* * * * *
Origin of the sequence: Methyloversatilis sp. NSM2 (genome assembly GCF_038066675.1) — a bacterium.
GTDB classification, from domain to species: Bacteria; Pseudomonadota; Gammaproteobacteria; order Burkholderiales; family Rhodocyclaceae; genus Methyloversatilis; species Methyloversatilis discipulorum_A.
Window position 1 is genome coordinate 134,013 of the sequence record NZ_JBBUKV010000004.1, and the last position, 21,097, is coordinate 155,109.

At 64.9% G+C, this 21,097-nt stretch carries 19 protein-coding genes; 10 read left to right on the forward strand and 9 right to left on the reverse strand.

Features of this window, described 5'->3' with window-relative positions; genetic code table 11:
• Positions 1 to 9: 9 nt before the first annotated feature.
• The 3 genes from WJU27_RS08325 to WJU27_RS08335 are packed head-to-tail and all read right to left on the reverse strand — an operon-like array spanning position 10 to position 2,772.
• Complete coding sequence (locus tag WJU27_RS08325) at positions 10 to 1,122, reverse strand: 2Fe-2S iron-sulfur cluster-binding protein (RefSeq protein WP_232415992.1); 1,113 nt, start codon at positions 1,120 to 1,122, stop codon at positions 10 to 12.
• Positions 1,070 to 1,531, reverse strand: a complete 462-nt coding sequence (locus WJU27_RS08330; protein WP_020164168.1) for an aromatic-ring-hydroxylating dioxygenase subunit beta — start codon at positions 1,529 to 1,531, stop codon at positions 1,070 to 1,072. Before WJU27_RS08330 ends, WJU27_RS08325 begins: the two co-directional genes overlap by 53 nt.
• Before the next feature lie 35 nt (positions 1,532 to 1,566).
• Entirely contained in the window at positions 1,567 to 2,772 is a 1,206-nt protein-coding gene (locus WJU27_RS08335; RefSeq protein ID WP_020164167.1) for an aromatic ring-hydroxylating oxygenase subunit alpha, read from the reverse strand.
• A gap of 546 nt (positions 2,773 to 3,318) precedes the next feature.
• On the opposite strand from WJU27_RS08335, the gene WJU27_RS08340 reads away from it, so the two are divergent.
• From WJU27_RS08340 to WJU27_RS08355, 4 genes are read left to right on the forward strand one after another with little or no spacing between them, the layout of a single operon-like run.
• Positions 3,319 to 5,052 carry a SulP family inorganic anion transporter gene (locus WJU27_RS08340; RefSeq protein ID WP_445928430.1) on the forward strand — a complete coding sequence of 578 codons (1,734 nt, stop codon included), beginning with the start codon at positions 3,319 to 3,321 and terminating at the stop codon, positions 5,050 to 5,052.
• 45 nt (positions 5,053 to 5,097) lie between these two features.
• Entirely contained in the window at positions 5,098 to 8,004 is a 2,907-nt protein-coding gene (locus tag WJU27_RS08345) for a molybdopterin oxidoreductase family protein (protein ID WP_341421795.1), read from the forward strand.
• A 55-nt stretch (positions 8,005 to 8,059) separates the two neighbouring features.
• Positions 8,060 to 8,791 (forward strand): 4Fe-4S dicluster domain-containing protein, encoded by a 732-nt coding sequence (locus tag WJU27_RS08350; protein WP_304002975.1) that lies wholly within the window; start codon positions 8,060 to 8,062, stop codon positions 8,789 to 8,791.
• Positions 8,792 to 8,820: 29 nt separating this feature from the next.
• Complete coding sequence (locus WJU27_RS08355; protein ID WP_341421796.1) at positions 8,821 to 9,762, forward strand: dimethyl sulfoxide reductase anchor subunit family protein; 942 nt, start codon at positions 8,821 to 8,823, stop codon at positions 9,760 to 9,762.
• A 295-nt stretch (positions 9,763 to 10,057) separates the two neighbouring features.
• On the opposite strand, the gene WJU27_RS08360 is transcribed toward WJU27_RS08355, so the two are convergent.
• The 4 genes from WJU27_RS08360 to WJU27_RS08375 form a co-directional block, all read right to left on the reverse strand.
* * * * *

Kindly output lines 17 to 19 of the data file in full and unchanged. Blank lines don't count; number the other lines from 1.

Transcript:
• Entirely contained in the window at positions 5,098 to 8,004 is a 2,907-nt protein-coding gene (locus tag WJU27_RS08345) for a molybdopterin oxidoreductase family protein (protein ID WP_341421795.1), read from the forward strand.
• A 55-nt stretch (positions 8,005 to 8,059) separates the two neighbouring features.
• Positions 8,060 to 8,791 (forward strand): 4Fe-4S dicluster domain-containing protein, encoded by a 732-nt coding sequence (locus tag WJU27_RS08350; protein WP_304002975.1) that lies wholly within the window; start codon positions 8,060 to 8,062, stop codon positions 8,789 to 8,791.